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Have you ever felt like there is something wrong in the world? Not just the obvious, current political distress, but deeper – something amiss with how we as humans apply ourselves to living the “daily grind”? There is no shortage of criticism, judgment, superiority, and opinions as to what may be wrong, and what should be done. We are quick to impose ourselves on our neighbor – if only “they” would “get their act together“. However, upon close examination, there are few viable solutions that could be applied equally to all people which would lead to a bit less discord and enmity. Perhaps a consideration of balance between Honesty & Compassion would be a good start. Hopefully, this website will offer some alternative thoughts. It all starts with a minor shift in perspective, typically an attitude correction that opens the realm of possibility.

One in the Wilderness

Ever since early childhood, I have been exposed to the outdoors. Indeed, it’s been in my family for several generations. To this day, there is a part of myself that comes to life when outdoors.  Even though life has led me to have a residence in a city, albeit one of the better cities that I’ve experienced, I plan, and can not wait, for my next outing in the woods. For the last few years, backpacking has been the major activity. My “Holy Grail” is to find and savor the experience of Nature where there is no human-generated sound. It is a remarkable experience, leading one to be “One in the Wilderness”, not concerned with past drama or future anxiety. Even if the experience is sustained for a few short hours, it provides a solace and refuge that endures. From that place comes the “Voice of One in the Wilderness”.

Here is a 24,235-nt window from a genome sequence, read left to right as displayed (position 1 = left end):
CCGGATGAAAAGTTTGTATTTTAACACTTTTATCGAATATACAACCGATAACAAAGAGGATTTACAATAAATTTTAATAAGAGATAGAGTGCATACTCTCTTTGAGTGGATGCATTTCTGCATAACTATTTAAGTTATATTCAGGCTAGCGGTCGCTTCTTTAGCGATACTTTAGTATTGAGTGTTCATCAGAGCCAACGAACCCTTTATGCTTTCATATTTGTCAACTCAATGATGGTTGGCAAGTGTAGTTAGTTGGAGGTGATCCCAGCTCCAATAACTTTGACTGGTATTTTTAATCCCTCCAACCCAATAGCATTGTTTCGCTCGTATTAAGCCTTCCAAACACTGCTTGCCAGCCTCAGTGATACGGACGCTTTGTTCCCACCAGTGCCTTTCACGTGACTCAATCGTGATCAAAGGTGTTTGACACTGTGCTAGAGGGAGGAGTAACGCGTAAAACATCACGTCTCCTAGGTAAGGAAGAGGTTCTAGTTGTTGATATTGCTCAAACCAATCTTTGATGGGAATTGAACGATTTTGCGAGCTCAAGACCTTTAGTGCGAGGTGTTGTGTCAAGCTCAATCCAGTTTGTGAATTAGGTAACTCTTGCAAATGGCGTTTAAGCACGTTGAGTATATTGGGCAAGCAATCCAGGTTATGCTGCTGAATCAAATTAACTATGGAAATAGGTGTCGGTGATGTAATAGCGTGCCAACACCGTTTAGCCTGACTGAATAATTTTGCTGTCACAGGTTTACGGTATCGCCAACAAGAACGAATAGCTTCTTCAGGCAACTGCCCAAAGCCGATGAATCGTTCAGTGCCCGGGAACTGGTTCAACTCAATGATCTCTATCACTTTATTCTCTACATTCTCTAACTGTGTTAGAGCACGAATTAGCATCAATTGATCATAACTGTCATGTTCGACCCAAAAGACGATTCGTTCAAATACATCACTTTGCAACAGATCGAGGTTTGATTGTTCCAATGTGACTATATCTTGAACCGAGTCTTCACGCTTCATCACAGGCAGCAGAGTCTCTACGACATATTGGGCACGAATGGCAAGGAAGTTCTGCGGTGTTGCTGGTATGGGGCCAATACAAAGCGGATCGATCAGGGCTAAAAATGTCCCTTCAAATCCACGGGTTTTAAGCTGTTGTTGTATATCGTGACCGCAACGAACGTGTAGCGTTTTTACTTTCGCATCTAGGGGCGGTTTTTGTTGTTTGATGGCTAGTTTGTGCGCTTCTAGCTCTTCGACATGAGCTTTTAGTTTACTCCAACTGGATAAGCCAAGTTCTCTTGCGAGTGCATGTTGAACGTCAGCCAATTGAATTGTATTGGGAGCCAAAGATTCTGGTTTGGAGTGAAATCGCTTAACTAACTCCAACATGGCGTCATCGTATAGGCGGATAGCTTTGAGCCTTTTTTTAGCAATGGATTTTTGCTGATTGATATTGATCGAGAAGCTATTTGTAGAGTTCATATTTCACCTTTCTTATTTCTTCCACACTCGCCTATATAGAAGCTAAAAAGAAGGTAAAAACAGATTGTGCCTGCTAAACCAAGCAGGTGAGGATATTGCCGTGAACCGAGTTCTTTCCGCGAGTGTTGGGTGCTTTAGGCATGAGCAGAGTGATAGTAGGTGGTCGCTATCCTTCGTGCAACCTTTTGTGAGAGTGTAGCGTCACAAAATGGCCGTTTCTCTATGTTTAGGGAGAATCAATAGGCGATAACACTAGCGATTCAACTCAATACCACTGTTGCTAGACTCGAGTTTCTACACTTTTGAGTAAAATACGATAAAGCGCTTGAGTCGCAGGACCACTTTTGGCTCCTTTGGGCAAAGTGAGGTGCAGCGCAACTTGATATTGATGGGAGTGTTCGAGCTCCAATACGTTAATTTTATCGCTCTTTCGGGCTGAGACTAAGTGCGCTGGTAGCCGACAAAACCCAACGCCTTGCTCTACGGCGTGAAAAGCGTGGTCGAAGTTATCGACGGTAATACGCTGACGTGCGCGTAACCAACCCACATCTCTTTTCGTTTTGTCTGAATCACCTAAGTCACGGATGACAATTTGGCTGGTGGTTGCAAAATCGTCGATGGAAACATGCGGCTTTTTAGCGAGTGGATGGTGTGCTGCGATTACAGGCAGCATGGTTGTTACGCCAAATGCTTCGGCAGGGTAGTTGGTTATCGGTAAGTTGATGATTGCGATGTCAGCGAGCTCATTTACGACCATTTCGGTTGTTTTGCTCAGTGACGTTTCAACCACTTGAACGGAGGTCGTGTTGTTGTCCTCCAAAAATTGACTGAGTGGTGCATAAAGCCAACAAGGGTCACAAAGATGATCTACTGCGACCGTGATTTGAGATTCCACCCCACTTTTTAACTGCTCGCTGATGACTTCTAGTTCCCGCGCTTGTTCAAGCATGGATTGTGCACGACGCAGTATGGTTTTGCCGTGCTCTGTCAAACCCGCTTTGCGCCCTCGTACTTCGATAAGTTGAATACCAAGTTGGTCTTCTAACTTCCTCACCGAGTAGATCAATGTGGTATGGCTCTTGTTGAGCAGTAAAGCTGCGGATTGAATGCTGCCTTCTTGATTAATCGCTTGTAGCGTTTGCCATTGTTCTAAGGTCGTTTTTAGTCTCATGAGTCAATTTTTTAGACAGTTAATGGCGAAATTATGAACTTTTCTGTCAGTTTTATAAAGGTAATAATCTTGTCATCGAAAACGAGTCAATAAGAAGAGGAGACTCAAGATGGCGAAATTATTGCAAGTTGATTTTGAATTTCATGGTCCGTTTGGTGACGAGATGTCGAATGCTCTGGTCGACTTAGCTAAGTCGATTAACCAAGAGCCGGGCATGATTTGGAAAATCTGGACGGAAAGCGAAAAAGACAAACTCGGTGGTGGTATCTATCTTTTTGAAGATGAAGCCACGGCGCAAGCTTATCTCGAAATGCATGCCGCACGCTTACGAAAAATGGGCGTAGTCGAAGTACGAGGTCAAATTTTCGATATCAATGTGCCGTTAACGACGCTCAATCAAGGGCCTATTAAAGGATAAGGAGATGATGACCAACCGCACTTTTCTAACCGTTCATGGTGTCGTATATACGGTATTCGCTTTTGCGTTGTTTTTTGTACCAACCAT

About

This website is the “blog” of Bob Carnaghi, who currently lives in Austin, Texas.  The content reflects a collection of musings and pondering thoughts that are influenced by a wide variety of sources, particularly Nature, Buddhism, Taoism, and common sense. The core inspiration of this website comes from an innate and unquenchable thirst to connect with Nature in its most pristine environment and state.

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This is Who We Are

What a shock to return to city life in Austin, Texas. Things quickly became complicated. It was wise to take a couple of weeks to make the 2000 mile journey back. I was gone for seven months. Most of that time I was either on the Appalachian Trail, or camping in the woods. Life had …

The Prison of Self

Along the Appalachian Trail, there are many hostels and other places for hikers to resupply, shower, recharge electronics, eat, rest, and more. Most of these businesses are owner operated, and run on the “honor system”. That means that, when a hiker arrives, a “tab”, typically a sheet or card, is initiated and maintained with a …

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